Thursday, December 21, 2006
Power Outages: another argument against sprawl
Power outages that have plagued western Washington after the December 15 2006 windstorm could be used to illustrate a problem with sprawl. It's a problem with low density development where houses are spaced far apart among a lot of large trees. Power lines have to be strung long distances to service each resident.
It seemed like most of the denser, more urban neighborhoods didn't suffer outages, or the outages were shorter lived. In denser neighborhoods, lines are less vulnerable to large trees. Also there can be more redundancy in lines so if one goes down, power can be rerouted over an alternative path; sort of like how the Internet works.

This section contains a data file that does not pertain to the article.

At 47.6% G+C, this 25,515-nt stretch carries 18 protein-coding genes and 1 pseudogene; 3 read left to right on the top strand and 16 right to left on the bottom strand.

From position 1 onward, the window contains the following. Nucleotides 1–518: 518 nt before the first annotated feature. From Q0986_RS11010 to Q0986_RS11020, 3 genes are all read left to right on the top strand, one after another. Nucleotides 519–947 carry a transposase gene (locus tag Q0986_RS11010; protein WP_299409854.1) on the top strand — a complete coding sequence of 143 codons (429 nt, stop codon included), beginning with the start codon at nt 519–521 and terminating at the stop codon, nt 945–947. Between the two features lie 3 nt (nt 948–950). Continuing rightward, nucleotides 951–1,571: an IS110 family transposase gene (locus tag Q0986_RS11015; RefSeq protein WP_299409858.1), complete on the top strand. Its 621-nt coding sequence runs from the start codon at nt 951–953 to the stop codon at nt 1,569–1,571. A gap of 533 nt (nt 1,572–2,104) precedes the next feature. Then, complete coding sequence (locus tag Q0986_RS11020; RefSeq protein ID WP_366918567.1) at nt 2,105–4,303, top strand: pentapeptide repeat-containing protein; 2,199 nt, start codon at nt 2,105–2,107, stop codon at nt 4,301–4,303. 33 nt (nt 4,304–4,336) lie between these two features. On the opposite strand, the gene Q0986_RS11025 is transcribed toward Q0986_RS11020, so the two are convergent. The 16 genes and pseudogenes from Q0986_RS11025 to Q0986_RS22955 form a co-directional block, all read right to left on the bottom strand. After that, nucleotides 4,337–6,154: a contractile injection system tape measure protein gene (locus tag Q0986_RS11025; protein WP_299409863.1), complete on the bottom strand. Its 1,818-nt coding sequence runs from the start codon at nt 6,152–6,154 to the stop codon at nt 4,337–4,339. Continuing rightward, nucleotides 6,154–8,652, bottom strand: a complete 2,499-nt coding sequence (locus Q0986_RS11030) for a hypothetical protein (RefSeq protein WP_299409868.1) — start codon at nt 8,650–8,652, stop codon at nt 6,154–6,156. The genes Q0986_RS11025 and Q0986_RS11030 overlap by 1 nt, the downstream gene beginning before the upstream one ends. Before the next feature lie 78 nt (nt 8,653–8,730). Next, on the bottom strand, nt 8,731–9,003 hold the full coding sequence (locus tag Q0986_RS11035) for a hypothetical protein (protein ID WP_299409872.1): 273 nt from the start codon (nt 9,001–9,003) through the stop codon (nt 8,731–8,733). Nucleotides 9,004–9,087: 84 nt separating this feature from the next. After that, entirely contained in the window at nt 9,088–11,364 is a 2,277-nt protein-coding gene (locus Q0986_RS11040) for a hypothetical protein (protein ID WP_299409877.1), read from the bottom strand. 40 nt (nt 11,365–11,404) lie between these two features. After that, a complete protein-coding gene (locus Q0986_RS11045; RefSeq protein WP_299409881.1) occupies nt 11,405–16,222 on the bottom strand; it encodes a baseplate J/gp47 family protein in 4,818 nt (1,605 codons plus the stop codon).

This is another reason to encourage more compact development.
Image from my mimeographed newsletter of 1981.
Posted by Theslowlane Robert Ashworth at 3:57 PM
Labels: energy, greendensity, planning
Subscribe to: Post Comments (Atom)
Thanks to the reader who sent me editorial from Dec 17 Corvallis Gazette-Times explaining why underground power lines are not used that often. Cost, maintenence issues. Editorial concluded with a plug for solar energy. Collectors on roofs mean less dependency on the power distribution network.
Post a Comment